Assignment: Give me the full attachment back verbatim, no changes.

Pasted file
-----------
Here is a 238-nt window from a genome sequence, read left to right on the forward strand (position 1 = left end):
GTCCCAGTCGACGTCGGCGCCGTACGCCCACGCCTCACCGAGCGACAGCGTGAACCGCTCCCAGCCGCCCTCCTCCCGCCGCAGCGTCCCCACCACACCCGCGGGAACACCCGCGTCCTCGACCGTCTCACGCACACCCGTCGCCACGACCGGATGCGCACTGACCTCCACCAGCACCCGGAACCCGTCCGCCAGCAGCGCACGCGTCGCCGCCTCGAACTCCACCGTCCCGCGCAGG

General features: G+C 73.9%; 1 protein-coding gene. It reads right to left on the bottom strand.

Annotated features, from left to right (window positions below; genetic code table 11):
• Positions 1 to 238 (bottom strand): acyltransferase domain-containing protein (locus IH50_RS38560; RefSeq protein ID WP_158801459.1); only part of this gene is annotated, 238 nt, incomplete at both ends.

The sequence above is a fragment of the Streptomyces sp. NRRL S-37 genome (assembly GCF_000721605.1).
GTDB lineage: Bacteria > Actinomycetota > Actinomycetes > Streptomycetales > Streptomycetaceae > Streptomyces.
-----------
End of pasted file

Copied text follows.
Here is a 238-nt window from a genome sequence, read left to right on the forward strand (position 1 = left end):
GTCCCAGTCGACGTCGGCGCCGTACGCCCACGCCTCACCGAGCGACAGCGTGAACCGCTCCCAGCCGCCCTCCTCCCGCCGCAGCGTCCCCACCACACCCGCGGGAACACCCGCGTCCTCGACCGTCTCACGCACACCCGTCGCCACGACCGGATGCGCACTGACCTCCACCAGCACCCGGAACCCGTCCGCCAGCAGCGCACGCGTCGCCGCCTCGAACTCCACCGTCCCGCGCAGG

General features: G+C 73.9%; 1 protein-coding gene. It reads right to left on the bottom strand.

Annotated features, from left to right (window positions below; genetic code table 11):
• Positions 1 to 238 (bottom strand): acyltransferase domain-containing protein (locus IH50_RS38560; RefSeq protein ID WP_158801459.1); only part of this gene is annotated, 238 nt, incomplete at both ends.

The sequence above is a fragment of the Streptomyces sp. NRRL S-37 genome (assembly GCF_000721605.1).
GTDB lineage: Bacteria > Actinomycetota > Actinomycetes > Streptomycetales > Streptomycetaceae > Streptomyces.